The Reserve Bank has warned home owners that "people should not assume that prices always rise" when deciding to buy property.
"They don't; sometimes they fall," said the Reserve Bank's governor Glenn Stevens, addressing the International Econometric Society in Hobart on Thursday.
In comments aimed squarely at people betting on future capital gains, Mr Stevens cautioned property buyers, and singled out Sydney as the overheated market in the country.
It is the latest warning from the Reserve Bank over the property market, which is being fuelled by record low borrowing costs and has attracted attention from economists here and overseas.
Barclay's chief economist Kieran Davies said the Australian housing market was "very expensive". Prices were at or near record highs when assessed by key metrics, he said. "He [Mr Stevens] is just making it clear to buyers, particularly investors, that they should be careful in how much debt they take on," Mr Davies said.
The International Monetary Fund last month also said Australian houses were among the most expensive in the world when compared with both household incomes and rents, two common ways of valuing property.
Despite his warning on the property market, Mr Stevens said the Reserve Bank did not think there was a case to raise interest rates to prevent the market overheating.
Price growth slowed in the latest quarter, and Mr Stevens also said it would be beneficial for the economy if the slowdown in prices persisted "for a while".
"If the next couple of years saw an unremarkable performance on prices, and construction staying at the higher levels that will clearly be reached over the coming year, it would be an outcome that would contribute to a balanced growth path for the economy and to housing more people at manageable cost," Mr Stevens said.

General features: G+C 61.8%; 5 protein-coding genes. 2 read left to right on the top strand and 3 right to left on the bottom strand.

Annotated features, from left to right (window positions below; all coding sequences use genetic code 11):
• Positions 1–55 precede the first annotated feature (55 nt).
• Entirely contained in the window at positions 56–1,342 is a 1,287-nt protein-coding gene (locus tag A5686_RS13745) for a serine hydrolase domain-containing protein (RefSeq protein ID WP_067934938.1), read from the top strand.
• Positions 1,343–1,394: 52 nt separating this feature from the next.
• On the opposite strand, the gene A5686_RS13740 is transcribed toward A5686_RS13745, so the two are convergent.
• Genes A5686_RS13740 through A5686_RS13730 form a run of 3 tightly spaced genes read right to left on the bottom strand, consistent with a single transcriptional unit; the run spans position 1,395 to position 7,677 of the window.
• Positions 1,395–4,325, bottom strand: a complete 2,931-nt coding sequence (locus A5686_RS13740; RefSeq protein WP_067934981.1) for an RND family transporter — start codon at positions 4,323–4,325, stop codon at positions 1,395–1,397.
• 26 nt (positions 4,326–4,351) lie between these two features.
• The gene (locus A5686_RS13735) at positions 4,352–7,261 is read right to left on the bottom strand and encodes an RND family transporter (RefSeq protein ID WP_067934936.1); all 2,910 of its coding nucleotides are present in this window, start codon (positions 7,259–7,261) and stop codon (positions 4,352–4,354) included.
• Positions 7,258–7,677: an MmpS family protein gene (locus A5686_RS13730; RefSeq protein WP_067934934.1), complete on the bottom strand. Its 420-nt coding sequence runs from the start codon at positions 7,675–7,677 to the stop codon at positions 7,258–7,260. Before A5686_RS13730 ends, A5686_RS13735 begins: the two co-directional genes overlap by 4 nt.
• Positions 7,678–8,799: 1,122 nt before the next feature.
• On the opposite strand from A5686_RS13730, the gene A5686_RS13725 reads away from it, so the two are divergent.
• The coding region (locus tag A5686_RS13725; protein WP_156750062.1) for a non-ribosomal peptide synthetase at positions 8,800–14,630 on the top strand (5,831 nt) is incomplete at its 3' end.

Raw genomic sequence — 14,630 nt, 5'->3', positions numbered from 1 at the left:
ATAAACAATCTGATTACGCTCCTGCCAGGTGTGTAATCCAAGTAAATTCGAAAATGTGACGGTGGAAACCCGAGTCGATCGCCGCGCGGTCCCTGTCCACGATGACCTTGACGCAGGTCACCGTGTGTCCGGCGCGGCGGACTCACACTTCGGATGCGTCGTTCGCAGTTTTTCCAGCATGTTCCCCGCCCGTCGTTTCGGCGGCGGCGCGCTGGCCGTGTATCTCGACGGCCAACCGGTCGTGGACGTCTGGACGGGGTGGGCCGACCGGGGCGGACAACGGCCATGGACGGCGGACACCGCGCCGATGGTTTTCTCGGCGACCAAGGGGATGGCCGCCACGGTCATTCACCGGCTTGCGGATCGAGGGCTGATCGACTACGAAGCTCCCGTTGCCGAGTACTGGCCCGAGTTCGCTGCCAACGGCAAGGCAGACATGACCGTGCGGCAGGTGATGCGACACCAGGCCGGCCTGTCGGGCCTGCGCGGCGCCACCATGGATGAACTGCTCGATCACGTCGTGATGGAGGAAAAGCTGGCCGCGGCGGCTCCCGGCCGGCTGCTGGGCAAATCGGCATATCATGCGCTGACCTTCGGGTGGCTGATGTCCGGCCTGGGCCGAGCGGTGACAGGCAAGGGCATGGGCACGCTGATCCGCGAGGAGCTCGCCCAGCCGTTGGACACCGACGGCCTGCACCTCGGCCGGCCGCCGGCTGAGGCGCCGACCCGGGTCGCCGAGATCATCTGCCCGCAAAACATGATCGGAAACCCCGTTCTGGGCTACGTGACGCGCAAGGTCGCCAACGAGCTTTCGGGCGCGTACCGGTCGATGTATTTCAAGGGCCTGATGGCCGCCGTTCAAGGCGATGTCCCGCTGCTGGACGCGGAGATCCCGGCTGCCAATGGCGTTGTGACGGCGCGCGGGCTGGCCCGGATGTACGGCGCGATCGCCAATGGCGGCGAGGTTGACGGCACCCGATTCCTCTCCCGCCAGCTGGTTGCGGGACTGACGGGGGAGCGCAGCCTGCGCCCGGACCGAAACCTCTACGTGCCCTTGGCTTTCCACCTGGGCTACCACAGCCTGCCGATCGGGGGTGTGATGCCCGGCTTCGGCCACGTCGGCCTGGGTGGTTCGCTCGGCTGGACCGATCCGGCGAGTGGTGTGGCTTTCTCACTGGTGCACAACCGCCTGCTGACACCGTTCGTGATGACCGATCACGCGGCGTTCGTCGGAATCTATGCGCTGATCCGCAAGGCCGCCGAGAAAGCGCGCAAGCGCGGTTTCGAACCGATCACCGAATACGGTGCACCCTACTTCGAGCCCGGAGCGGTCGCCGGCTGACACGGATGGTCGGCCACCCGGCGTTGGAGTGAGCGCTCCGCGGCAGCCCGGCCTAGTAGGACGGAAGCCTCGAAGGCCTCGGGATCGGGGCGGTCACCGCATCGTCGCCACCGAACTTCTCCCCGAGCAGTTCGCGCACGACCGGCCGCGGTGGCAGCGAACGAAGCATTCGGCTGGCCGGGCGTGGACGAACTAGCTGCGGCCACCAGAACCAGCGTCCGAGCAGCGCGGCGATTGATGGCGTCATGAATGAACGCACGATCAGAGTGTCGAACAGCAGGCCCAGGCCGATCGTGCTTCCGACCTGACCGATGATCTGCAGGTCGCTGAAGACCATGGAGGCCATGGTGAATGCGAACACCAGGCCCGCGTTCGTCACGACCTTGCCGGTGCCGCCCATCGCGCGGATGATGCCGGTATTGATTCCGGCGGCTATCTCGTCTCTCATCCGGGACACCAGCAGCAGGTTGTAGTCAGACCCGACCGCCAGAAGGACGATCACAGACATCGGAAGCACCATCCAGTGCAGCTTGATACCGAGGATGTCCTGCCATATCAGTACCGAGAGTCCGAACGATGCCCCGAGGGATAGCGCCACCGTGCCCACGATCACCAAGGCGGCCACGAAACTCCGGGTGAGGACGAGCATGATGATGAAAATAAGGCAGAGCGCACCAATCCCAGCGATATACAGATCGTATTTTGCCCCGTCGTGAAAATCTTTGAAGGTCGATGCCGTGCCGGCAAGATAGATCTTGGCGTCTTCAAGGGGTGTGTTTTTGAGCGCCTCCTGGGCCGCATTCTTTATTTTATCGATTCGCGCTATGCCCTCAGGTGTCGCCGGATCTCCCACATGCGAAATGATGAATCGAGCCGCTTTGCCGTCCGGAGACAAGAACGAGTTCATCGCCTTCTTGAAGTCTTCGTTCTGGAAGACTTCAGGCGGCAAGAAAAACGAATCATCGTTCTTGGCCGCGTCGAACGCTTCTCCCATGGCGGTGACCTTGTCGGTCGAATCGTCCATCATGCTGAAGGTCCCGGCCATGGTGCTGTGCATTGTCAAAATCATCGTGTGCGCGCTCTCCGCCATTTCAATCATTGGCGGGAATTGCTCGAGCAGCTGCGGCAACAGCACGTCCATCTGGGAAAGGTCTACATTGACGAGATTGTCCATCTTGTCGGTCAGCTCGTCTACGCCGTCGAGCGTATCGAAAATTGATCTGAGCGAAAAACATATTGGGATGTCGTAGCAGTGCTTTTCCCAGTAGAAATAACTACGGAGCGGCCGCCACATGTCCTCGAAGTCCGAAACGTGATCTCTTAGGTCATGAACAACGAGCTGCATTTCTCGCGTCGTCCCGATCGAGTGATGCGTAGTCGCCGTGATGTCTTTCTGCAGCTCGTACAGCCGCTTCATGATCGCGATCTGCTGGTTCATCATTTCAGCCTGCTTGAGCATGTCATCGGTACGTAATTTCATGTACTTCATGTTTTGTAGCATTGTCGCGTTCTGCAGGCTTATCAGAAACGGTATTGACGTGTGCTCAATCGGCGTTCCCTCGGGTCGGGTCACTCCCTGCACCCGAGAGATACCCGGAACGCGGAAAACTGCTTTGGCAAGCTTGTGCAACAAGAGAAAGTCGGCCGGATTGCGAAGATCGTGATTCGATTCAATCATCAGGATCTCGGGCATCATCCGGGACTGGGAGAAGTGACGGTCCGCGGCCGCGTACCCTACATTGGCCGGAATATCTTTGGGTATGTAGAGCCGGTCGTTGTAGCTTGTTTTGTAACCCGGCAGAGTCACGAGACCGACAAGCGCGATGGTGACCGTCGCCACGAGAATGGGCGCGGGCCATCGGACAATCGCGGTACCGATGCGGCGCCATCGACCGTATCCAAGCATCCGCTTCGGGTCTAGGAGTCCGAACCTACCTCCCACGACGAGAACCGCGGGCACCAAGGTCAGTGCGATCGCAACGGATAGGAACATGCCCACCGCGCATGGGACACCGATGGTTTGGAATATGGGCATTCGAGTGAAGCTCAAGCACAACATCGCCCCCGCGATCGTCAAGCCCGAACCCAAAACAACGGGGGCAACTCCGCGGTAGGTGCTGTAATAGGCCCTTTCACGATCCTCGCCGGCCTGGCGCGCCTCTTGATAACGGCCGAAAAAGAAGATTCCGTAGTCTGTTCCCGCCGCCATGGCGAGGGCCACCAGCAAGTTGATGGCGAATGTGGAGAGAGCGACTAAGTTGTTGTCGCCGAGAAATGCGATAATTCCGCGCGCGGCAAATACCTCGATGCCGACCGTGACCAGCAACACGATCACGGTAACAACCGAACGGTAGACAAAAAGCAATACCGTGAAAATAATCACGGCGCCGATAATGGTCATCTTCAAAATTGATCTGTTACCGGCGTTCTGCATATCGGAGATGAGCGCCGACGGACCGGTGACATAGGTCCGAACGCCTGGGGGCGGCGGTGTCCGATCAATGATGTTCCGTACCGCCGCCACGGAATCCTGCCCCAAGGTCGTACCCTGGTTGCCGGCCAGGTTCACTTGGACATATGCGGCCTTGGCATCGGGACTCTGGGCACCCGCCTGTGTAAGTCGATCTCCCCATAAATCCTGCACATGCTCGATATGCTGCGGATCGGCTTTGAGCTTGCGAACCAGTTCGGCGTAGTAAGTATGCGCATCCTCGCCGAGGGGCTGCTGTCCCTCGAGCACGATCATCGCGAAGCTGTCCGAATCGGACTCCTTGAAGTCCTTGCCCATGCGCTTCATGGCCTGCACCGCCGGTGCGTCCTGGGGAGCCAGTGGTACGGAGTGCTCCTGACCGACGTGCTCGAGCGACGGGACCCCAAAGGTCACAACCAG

The comments come after Mr Stevens this week left the official interest rate at a record low 2.5 per cent – where markets expect it will stay for the rest of this year.
The Reserve Bank also believes the Australian dollar is set to plunge, "and not by just a few cents".
At US94¢ to the dollar, Australia's current exchange rate was far too high, he said.
"Lest there be any uncertainty about this, let me be clear, again, that the exchange rate remains high by historical standards," Mr Stevens told the conference. "When judged against current and likely future trends in the terms of trade, and Australia's still high costs of production relative to those elsewhere in the world, most measurements would say it is overvalued, and not by just a few cents."
Following his comments, the currency dropped about US0.5¢ to US93.92¢
Mr Stevens' comments come as warm weather and poor consumer confidence battered local retail sales, which notched a 0.5 per cent fall in turnover for May.
The Australian Bureau of Statistics figures, released on Thursday, showed that Victoria recorded the biggest fall of 1.1 per cent. NSW was next with a fall of 0.5 per cent. Among the categories, department stores fell 2.6 per cent; clothing, footwear and personal accessories fell 2.3 per cent; household goods fell 0.9 per cent; and other retailing fell 0.4 per cent. There was a 0.1 per cent rise in food retailing and a 0.1 per cent rise in cafes, restaurants and takeaway food.
With Stephen Cauchi